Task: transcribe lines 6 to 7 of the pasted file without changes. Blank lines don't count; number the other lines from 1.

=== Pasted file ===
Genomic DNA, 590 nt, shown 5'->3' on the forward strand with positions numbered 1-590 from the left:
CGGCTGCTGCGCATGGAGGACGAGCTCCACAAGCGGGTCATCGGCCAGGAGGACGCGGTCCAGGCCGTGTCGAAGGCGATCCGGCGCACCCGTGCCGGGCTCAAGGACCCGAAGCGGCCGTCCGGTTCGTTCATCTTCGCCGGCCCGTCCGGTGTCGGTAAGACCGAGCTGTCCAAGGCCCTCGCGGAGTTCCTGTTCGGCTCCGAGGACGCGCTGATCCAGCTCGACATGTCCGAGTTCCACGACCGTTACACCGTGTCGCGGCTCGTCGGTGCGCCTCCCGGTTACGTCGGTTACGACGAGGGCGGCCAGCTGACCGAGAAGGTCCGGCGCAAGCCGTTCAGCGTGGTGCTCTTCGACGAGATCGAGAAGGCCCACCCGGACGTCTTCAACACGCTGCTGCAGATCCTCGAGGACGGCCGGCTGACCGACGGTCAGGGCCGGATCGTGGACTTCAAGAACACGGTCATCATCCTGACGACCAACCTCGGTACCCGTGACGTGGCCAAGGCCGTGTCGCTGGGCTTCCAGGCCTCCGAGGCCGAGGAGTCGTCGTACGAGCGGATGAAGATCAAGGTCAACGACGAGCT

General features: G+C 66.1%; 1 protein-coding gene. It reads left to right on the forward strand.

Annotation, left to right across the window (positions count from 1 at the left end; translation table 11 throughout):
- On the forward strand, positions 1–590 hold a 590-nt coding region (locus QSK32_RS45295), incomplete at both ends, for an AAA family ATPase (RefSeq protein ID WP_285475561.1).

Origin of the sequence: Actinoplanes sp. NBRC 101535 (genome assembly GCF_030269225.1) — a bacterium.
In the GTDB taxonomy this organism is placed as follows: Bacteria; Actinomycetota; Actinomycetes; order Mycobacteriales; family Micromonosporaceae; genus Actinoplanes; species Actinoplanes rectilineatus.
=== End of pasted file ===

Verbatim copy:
Origin of the sequence: Actinoplanes sp. NBRC 101535 (genome assembly GCF_030269225.1) — a bacterium.
In the GTDB taxonomy this organism is placed as follows: Bacteria; Actinomycetota; Actinomycetes; order Mycobacteriales; family Micromonosporaceae; genus Actinoplanes; species Actinoplanes rectilineatus.